That viral Harry Styles cardigan was auctioned off as an NFT


There is no sign of a decline in the romance between fashion and NFTs. The latest non-funky token to keep everyone excited: Patchwork is the perfect 3-D digital copy of the JW Anderson cardigan that went viral when worn by Harry Styles during infections. Created by xydrobe, it sold two ether (cryptocurrency) at auction on December 14 for approximately $ 7,500.

This is far less than the achievements set by People, or Dolce & Gabbana, but almost four times the price of the original clothing IRL, which makes Jonathan Anderson the latest designer to join the Metavers Collectors Club. (All proceeds will be donated to AKT, a charity that supports LGBTQ + youth.) Here, Mr. Anderson explains how the partnership was formed and where he thinks it is going.

NFTs are very exciting right now. What determined you wanted to be a part of this trend?

We approached through Cytrope and I was curious. I have been collecting arts and seeing NFTs being sold at these auction houses. Sometimes the natural reaction to NFTs is, “Well, I do not know what it is.” But the more I dig into it, the more I see people creating these incredible things. The world is changing and there are many different ways to see how art feels.

So you agreed.

“Well, we’re going to do something,” I thought. Fashion is about experimentation. It’s about taking risks in things. Sometimes it’s just taking a risk on things you do not know. But we need some kind of portrait, something related to history. Only this cardigan actually worked.

Before it became an NFT, it had its own hashtag: #harrystylescardigan. What exactly happened again?

At the beginning of the epidemic, I started to see people wearing this patchwork cardigan we made for menswear collection on Instagram. In my head, we do not sell many of them.

So you thought, “Where did these come from?”

Yes. I started to follow the guys who do cardigan knitting in Diktok. That’s because of the Harry style. Her stylist Harry Lambert borrowed it for a rehearsal, he wore it, and it went completely insane. This is one of the most positive things that has come out of my epidemic experience as thousands of people from all over the world have been watching this cardigan remake and making of hats and dog clothes. I even saw the curtains at one point. It’s completely out of my control, these are the best things.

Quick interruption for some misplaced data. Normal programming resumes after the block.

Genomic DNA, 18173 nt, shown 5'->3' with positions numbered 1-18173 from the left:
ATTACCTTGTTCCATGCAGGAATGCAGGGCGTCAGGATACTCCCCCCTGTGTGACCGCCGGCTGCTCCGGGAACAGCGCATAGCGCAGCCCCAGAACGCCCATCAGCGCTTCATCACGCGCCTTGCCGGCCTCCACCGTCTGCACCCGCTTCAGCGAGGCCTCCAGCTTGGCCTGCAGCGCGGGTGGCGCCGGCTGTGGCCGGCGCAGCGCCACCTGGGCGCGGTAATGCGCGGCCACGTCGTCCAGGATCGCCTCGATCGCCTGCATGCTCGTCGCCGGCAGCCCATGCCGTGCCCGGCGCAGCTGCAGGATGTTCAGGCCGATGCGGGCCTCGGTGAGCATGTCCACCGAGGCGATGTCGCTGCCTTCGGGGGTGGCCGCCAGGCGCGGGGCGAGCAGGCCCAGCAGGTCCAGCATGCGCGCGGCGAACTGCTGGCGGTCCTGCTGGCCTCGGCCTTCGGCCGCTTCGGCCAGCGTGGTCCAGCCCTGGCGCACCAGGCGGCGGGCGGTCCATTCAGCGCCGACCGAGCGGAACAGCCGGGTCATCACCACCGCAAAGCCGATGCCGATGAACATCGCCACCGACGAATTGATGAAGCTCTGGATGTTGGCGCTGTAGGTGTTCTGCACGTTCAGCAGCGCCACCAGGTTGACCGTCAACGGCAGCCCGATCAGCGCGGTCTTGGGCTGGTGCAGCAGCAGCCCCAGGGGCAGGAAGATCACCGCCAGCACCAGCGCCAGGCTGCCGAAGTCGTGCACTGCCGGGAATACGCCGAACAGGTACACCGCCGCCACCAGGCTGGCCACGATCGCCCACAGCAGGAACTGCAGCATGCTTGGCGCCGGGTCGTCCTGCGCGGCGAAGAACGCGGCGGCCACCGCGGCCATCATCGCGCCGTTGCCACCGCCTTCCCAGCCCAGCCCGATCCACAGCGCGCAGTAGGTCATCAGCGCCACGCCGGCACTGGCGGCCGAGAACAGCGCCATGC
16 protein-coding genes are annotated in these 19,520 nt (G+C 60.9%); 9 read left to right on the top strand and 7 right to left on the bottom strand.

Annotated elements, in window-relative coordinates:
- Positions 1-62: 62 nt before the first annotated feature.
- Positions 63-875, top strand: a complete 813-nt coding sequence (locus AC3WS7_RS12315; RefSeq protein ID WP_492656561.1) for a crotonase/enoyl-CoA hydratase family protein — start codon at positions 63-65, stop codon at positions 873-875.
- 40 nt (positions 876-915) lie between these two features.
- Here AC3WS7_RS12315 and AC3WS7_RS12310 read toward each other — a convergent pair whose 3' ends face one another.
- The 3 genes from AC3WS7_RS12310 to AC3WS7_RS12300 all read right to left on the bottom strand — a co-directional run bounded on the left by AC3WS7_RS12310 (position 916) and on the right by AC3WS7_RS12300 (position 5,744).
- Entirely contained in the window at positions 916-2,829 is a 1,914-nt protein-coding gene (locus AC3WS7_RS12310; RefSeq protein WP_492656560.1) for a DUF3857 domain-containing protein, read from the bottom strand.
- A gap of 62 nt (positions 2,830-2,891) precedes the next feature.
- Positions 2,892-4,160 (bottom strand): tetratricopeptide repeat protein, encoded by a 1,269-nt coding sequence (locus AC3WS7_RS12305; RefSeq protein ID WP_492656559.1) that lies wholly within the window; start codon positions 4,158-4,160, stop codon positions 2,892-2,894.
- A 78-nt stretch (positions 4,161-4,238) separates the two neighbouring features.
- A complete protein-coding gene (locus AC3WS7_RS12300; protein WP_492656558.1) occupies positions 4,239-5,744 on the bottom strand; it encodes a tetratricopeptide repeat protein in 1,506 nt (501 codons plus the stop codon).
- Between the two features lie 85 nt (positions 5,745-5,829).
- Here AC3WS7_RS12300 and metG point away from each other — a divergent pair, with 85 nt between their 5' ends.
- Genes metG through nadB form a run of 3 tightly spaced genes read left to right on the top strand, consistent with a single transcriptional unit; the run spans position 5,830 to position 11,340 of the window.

Now it’s on V&A, right?

I’m on the museum team and we got Harry Styles to donate it. It really confirmed a moment in epidemic history and pop culture.

From there it turned into a digital file, which is a kind of 360 degree journey.

This is absolutely accurate up to the number of threads. It took about 300 hours to create this. If it is to be permanent, it must be beautifully executed. I think this is a special thing.

It’s like recording something. You sell the record of this thing, really like a time capsule. It’s about the idea of ​​a craft and how you can combine it into a digital form so that it lasts even longer. For me, it opens up a conversation about how things are made. This is the most insane thing I have ever worked on.

Were you a sportsman?

I have never excelled in gaming. I remember playing mortal combat, in which I was very bad. My brother is very nice. I was fine in Aladdin. But now I see commitment and how gamers interact and think: how to look at a brand and get a completely different level of commitment? Does Cardigan lead into metawares?

Will do So are we likely to see this and more NFTs?

We are already working on another project with xydrobe. We are creating some weird fake cartoon characters that will come out next year in which you can cut and change clothing and body parts. I hired this kid online who is making these amazing digital videos. The manga we wear to the collection we show in Milan in January is like fictional characters, after which you can play with it and put on knitting or crocheting. They have no gender.


As a Creative Director, I feel now that you need to think about interacting in different media. You sit in your office and say, “Well, what do we do?” That is not to say. You have to get involved. The level of curiosity must be too large or you risk sitting in the office and becoming an old fashion designer. This is one of the most fascinating parts of our time.

This conversation has been edited and abbreviated. It appeared to be part of the Instagram live series On the Runway.


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